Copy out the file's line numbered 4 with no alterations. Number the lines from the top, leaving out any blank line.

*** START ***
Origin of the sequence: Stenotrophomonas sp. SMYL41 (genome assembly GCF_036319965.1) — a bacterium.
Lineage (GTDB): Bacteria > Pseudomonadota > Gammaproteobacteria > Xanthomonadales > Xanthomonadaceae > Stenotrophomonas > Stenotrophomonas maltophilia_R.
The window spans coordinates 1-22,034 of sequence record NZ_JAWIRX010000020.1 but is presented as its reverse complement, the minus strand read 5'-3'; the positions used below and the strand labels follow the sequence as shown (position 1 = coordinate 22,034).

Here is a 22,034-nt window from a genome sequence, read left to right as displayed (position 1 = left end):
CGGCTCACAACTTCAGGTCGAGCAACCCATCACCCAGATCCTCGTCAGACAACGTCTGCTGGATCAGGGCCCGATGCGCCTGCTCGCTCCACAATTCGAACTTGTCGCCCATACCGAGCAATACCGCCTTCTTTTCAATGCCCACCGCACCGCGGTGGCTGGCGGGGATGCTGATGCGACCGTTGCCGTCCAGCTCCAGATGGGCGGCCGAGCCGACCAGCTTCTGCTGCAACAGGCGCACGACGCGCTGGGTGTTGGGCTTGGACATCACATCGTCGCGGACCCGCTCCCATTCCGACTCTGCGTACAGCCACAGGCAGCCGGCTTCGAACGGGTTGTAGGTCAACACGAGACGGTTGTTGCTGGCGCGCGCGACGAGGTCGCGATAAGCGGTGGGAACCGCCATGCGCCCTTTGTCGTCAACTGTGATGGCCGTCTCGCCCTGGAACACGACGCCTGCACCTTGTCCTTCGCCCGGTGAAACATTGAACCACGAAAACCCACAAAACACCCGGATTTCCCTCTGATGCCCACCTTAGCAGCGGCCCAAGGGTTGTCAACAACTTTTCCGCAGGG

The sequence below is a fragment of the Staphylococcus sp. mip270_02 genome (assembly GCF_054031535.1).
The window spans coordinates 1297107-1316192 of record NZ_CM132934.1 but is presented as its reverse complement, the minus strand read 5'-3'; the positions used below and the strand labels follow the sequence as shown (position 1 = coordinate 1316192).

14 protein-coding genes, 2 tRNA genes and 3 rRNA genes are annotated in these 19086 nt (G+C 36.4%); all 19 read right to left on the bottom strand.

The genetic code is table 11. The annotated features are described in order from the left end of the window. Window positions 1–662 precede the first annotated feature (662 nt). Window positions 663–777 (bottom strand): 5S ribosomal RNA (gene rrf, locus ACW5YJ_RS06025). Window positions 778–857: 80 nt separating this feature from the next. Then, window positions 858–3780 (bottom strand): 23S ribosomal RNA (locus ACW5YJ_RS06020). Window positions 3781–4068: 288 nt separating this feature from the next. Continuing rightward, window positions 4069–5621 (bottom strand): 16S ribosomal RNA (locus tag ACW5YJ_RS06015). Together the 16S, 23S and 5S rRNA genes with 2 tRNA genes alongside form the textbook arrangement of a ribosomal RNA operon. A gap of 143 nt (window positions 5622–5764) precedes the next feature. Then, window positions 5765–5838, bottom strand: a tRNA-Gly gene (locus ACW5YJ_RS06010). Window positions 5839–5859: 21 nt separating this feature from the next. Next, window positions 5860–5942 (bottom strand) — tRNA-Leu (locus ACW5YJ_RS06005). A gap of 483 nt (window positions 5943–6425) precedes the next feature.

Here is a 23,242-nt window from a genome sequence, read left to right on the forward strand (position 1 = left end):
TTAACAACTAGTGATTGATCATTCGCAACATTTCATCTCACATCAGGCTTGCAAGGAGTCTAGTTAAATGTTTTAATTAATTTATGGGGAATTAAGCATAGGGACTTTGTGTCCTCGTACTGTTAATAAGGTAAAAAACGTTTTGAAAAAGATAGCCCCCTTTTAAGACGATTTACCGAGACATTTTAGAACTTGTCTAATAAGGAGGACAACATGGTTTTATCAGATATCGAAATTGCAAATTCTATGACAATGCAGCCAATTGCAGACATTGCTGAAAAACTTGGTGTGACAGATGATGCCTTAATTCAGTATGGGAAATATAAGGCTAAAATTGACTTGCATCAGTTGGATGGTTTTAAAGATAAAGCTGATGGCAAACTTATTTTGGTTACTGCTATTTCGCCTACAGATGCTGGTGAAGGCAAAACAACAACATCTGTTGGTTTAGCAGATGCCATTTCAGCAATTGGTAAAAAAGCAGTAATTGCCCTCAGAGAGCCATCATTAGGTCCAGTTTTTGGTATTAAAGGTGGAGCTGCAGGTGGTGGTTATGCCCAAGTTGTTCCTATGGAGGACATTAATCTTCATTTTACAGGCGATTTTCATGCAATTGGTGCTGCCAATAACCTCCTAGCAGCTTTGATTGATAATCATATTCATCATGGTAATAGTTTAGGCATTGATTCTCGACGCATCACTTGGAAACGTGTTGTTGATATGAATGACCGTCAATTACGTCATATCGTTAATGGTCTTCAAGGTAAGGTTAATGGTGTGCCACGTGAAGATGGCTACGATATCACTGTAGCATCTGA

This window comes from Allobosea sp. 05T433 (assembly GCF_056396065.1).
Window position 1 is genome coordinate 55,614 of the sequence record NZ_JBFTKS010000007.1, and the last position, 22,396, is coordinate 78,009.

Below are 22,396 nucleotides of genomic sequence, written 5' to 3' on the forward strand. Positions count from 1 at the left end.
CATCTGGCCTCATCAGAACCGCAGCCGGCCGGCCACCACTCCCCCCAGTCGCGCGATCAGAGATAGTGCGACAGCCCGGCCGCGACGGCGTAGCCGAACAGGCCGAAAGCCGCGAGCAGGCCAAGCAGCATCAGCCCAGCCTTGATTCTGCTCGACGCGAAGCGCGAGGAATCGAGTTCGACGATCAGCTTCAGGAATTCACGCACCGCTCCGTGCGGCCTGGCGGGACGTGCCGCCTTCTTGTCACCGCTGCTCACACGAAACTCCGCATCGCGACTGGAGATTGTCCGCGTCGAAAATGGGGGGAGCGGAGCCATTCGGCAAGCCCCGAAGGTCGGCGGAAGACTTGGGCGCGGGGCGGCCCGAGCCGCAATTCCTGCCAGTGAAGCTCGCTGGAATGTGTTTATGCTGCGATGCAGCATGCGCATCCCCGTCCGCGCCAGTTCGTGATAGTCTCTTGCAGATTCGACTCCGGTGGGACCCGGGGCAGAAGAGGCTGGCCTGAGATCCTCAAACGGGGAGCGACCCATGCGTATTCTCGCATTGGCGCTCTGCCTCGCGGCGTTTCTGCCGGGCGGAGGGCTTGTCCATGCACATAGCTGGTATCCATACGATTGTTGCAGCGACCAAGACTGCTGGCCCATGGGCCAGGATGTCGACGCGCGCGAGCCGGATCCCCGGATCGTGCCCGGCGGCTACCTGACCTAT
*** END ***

Here is a 22,034-nt window from a genome sequence, read left to right as displayed (position 1 = left end):